Sebastian Vettel denied Kimi Raikkonen pole position for the Chinese Grand Prix as Ferrari claimed its second consecutive front row lock-out.
In an unusually cold qualifying session the Ferrari pair bumped the Mercedes of Valtteri Bottas and Lewis Hamilton back to the second row, and all four will start on the harder soft compound tyres.
Q1Daniel Ricciardo, in his hastily repaired Red Bull, made it onto the track with seconds to spare and grabbed a place in Q2. A power unit failure in final practice meant his mechanics had to scramble to get the car repaired. He headed out with just enough time to make the cut.
It was close, however. Ricciardo ended an otherwise tidy lap by running wide at the turn 14 hairpin and crossed the line in 13th place, just three-tenths of a second outside of the drop zone.
The Sauber drivers were rooted to the bottom of the times. Marcus Ericsson ended the session almost half a second off team mate Charles Leclerc, despite the rookie spinning at the exit of the final corner.
On his final lap Leclerc complained he’d lost a lot of time by locking up at the penultimate corner. “The rest of the lap was positive,” he said on the radio afterwards. “I’m getting there but sorry for these two errors. I’m not sure Q2 would have been possible.”
Sergey Sirotkin looked like a contender for Q2 until Ricciardo hit the track. After their strong run in Bahrain, Toro Rosso were once again struggling to escape Q1. Pierre Gasly didn’t make it but Brendon Hartley did, grabbing the last place by a few hundredths of a second.
Vettel ended the first part of qualifying on top, an impressive seven-tenths of a second ahead of the fastest Mercedes driver, which was Bottas. Hamilton was over a second behind.
Drivers eliminated in Q1
|17||Pierre Gasly||Toro Rosso-Honda||1’34.101|
Ferrari and Mercedes opted for soft tyres at the start of the session, indicating they intended to start the race on the harder rubber. After the first runs the red cars were comfortably ahead, but the Mercedes pair went out on another set of softs and moved ahead. The Ferrari drivers did their final laps on ultra-softs, apparently getting sighter laps in for their critical Q3 runs, setting fast sector times before pitting.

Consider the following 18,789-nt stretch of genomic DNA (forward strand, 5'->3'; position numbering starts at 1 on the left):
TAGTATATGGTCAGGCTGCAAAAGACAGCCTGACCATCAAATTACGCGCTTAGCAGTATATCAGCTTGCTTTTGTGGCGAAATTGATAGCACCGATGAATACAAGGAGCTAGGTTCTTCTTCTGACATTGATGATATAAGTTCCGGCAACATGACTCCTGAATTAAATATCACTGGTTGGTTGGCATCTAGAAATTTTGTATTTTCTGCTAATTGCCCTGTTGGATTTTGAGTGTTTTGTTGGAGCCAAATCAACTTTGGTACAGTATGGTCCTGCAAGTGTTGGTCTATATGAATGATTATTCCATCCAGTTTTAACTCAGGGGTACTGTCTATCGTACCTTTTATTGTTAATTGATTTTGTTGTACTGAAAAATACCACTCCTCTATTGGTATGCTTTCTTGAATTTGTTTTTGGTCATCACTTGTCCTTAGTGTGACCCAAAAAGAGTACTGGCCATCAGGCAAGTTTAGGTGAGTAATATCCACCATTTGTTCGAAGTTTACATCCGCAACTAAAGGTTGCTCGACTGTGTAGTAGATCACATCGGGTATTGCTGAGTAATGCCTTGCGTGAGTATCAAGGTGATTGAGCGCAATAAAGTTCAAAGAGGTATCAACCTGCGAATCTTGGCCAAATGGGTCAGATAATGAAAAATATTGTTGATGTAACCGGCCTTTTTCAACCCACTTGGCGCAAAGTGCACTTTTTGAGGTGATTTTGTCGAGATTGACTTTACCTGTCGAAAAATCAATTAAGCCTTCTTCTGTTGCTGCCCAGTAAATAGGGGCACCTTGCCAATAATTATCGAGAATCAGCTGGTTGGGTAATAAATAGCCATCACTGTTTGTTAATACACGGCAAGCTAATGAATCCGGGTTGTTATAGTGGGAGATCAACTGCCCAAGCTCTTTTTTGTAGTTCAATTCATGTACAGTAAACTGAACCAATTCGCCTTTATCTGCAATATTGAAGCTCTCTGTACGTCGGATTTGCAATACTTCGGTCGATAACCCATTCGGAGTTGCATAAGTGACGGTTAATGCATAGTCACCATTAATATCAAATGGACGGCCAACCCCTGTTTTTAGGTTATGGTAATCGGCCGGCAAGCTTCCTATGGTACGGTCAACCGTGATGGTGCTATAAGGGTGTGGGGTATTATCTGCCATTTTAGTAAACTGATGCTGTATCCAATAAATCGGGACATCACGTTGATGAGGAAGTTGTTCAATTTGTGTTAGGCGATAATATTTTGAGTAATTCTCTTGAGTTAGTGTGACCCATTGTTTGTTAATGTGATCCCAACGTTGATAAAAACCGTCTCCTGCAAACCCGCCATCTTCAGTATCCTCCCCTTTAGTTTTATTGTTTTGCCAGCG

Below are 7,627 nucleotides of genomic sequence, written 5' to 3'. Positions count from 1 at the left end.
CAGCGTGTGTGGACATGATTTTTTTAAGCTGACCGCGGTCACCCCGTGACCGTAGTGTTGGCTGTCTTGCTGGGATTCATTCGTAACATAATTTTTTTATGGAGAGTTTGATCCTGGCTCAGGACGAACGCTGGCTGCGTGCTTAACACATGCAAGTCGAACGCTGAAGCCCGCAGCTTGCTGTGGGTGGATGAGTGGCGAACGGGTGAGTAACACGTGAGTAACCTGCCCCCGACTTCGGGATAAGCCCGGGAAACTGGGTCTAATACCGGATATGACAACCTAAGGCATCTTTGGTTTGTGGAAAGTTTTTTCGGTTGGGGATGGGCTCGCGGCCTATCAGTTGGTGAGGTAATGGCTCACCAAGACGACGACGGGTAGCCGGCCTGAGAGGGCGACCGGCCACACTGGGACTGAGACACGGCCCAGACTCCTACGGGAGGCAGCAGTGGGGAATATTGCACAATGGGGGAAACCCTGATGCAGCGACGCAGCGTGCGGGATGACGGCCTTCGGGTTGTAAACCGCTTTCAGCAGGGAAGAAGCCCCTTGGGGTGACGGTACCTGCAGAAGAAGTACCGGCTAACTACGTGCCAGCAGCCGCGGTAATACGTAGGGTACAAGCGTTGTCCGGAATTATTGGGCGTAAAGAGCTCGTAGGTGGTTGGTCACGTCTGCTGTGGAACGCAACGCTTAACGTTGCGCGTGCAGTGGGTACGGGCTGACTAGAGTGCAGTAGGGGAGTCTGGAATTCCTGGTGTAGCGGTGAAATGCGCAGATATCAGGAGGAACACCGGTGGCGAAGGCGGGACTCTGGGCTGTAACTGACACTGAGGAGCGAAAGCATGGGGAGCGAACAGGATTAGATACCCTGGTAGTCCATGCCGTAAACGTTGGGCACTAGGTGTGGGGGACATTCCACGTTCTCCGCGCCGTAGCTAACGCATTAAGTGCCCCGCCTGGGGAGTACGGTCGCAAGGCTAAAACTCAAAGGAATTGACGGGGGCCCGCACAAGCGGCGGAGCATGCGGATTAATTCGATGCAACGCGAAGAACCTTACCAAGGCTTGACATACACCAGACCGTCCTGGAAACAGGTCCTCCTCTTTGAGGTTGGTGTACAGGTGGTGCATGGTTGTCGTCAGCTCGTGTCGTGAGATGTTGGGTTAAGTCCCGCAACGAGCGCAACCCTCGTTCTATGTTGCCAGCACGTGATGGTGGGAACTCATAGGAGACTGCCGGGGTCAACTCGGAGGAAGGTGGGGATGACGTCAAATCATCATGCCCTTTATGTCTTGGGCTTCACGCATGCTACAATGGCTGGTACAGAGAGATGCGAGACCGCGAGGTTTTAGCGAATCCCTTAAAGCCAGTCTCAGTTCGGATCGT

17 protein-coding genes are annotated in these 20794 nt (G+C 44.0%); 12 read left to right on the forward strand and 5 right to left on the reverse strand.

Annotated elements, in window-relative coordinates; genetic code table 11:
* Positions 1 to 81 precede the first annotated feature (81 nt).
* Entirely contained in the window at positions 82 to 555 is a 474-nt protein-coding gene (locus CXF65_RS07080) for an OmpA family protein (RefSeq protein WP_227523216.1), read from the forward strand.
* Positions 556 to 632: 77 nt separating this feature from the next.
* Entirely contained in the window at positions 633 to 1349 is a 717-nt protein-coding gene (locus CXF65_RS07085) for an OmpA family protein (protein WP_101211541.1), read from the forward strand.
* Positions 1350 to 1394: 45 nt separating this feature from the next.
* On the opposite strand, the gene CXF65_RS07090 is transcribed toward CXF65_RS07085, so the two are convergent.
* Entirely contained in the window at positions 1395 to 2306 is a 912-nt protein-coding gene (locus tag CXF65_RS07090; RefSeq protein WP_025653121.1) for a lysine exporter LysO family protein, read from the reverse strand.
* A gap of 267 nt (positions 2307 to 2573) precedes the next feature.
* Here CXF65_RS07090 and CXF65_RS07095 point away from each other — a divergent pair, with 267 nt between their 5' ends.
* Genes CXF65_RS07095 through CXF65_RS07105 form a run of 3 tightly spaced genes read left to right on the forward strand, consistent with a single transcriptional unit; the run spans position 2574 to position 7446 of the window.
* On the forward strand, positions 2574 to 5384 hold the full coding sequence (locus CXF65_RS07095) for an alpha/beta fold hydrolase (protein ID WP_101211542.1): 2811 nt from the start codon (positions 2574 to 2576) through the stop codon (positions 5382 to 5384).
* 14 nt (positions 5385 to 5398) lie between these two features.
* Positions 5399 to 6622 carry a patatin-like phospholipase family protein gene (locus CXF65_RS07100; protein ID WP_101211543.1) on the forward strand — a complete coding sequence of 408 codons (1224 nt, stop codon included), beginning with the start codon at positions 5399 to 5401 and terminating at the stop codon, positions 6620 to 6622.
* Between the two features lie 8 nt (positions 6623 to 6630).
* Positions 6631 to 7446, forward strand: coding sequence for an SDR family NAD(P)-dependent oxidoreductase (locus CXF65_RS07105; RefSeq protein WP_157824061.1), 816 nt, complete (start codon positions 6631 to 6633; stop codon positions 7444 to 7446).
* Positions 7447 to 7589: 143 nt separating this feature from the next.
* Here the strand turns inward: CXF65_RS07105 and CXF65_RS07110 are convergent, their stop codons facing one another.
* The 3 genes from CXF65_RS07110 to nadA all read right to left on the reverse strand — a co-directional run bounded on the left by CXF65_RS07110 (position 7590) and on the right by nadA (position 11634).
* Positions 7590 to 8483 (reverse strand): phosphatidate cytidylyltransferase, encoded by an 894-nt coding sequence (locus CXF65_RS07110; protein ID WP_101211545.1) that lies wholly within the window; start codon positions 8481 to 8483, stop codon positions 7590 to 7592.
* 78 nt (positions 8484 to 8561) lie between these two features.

Nico Hulkenberg was the quickest ultra-soft runner, ahead of Romain Grosjean and both Red Bulls. Behind them the fight for the final Q3 places was closely fought.
Despite taking a slipstream from team mate Stoffel Vandoorne, Fernando Alonso missed out the top 10 again when he was beaten by Esteban Ocon. The Force India driver was then knocked out by his team mate, who went a tenth of a second faster.
Two other drivers squeezed into that gap: Carlos Sainz Jnr, who made the cut, and Kevin Magnussen who didn’t, despite having been competitive in practice. He missed the cut by 16 thousandths of a second.
Drivers eliminated in Q2
|12||Esteban Ocon||Force India-Mercedes||1’33.057|
|15||Brendon Hartley||Toro Rosso-Honda||1’33.795|
As in Bahrain Raikkonen led the way during the first runs in Q3. Mercedes offered little threat to Ferrari, Bottas the quickest of their drivers in third place. The Red Bull pair were bumped back to the third row.
Only one part of that picture changed on their final runs – but it was a significant one. Raikkonen posted a fractional improvement on his final run, but wasn’t able to match the best time through the final sector.
Vettel was superbly committed through the final corners, and that was what made the difference. For the second weekend in a row he snatched pole position from his team mate, this time by just 87 thousandths of a second.
Ferrari’s improvement left the Mercedes pair over half a second behind. Hamilton abandoned his final run, able to do no better than fourth, as he had in Bahrain.
Nico Hulkenberg was the leading driver behind the Red Bulls, while Sergio Perez moved up to eighth for Force India. Romain Grosjean fell to 10th at the end.
Top ten in Q3
|5||Max Verstappen||Red Bull-TAG Heuer||1’31.796|
|6||Daniel Ricciardo||Red Bull-TAG Heuer||1’31.948|
|8||Sergio Perez||Force India-Mercedes||1’32.758|
|9||Carlos Sainz Jnr||Renault||1’32.819|
2018 Chinese Grand Prix
- Verstappen: I’d’ve done the same as Hamilton in China
- Symonds criticises Ferrari’s strategy for Raikkonen in Shanghai
- ‘It’s incredible they haven’t won yet’: Is Mercedes dominance over?
- ‘No evidence’ banning traffic lights would make pit stops safer
- Analysis: How Ferrari’s Vettel-first strategy ruined Raikkonen’s race